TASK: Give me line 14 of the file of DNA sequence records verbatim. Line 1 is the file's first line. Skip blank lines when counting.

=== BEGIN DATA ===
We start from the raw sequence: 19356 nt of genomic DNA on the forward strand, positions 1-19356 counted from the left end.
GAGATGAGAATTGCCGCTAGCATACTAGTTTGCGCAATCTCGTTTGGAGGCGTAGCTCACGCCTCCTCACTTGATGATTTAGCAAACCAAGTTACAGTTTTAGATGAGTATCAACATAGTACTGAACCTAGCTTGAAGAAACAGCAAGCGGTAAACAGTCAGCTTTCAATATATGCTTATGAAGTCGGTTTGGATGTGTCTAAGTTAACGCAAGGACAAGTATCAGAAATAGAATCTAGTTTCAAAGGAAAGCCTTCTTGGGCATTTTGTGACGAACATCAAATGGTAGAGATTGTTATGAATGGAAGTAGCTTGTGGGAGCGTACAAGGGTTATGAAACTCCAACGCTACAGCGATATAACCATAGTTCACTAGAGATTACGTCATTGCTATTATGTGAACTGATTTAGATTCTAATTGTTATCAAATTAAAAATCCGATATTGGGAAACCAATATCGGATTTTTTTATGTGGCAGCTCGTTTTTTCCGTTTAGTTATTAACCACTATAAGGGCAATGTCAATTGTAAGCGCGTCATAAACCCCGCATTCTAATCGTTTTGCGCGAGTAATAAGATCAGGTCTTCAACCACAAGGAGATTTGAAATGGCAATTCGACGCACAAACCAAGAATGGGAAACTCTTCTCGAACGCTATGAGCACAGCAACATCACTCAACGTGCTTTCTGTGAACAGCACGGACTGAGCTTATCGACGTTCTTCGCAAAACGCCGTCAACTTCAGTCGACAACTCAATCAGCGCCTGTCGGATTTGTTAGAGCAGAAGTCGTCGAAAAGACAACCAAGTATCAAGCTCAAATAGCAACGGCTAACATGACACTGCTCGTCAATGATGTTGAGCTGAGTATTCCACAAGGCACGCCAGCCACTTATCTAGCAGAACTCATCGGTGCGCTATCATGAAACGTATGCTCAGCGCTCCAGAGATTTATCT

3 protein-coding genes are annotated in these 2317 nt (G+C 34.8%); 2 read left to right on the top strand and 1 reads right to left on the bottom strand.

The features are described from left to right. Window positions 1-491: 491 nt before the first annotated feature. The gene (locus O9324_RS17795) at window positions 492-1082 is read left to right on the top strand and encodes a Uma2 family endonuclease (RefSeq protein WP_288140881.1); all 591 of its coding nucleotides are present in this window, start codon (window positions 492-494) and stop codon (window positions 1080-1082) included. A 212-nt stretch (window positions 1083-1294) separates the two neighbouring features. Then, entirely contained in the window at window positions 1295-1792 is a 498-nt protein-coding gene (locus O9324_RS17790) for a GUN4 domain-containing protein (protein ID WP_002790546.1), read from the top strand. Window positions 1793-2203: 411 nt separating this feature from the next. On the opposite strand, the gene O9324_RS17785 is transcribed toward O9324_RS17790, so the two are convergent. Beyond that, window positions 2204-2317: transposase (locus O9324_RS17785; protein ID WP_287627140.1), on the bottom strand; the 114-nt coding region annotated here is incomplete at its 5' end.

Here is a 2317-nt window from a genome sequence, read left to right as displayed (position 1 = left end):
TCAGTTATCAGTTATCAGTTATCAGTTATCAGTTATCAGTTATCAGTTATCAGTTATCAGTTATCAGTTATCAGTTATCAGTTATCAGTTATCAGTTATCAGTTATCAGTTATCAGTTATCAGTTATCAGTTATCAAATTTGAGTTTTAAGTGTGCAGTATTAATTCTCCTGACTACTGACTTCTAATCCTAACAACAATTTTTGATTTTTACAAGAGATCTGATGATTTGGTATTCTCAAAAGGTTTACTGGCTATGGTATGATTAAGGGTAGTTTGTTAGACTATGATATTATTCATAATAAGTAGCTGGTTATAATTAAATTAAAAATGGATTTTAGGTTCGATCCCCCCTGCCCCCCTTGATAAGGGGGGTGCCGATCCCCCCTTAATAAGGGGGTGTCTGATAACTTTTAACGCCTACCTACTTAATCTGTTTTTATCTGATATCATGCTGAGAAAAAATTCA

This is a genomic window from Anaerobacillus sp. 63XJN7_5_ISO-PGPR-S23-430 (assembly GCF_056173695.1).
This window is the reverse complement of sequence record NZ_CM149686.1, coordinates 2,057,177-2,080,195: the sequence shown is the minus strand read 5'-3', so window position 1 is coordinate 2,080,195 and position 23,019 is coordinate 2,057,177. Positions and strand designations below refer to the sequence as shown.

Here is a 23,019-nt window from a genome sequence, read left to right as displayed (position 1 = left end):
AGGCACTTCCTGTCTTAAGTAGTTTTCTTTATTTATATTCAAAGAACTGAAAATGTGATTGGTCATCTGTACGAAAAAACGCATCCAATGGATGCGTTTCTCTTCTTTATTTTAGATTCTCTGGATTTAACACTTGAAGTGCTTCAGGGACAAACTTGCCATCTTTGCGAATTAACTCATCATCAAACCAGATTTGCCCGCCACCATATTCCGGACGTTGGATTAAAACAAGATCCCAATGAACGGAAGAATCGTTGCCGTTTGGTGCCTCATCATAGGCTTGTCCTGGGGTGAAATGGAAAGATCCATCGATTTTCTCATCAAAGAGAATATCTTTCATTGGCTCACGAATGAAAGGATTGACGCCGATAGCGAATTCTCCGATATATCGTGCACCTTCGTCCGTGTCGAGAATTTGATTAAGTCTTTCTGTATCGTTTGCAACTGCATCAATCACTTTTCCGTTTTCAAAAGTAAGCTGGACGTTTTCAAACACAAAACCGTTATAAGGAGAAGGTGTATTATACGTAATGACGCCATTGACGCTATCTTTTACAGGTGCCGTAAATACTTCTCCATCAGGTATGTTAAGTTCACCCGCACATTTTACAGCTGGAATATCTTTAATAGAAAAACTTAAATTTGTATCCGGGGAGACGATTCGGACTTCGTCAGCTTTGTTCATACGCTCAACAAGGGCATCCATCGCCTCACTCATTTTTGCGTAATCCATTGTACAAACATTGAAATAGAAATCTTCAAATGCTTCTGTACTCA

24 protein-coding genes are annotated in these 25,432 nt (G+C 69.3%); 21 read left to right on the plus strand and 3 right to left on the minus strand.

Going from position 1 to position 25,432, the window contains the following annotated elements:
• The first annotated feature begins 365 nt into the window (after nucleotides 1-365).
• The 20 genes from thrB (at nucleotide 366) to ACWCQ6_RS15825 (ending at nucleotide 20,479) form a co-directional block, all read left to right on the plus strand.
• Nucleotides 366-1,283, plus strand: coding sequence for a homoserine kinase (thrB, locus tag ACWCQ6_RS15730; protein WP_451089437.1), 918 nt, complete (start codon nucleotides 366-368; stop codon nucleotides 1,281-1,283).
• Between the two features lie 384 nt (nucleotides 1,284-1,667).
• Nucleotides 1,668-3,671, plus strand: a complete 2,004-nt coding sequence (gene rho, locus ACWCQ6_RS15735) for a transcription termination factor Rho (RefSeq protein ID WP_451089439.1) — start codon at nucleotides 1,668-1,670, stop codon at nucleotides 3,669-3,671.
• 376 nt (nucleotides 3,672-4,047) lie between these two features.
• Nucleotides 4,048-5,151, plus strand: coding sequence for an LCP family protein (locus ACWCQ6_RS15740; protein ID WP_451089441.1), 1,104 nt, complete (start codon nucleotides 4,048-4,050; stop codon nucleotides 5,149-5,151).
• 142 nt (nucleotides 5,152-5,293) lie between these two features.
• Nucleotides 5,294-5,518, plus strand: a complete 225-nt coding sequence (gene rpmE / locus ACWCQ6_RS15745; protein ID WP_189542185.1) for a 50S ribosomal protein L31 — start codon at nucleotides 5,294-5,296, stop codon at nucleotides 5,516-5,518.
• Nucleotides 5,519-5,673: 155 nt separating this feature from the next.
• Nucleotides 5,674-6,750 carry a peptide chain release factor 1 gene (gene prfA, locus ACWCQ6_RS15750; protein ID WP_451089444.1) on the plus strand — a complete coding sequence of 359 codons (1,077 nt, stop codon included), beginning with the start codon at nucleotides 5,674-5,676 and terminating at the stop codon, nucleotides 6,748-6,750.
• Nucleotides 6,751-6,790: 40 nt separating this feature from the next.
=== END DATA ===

• The 20 genes from thrB (at nucleotide 366) to ACWCQ6_RS15825 (ending at nucleotide 20,479) form a co-directional block, all read left to right on the plus strand.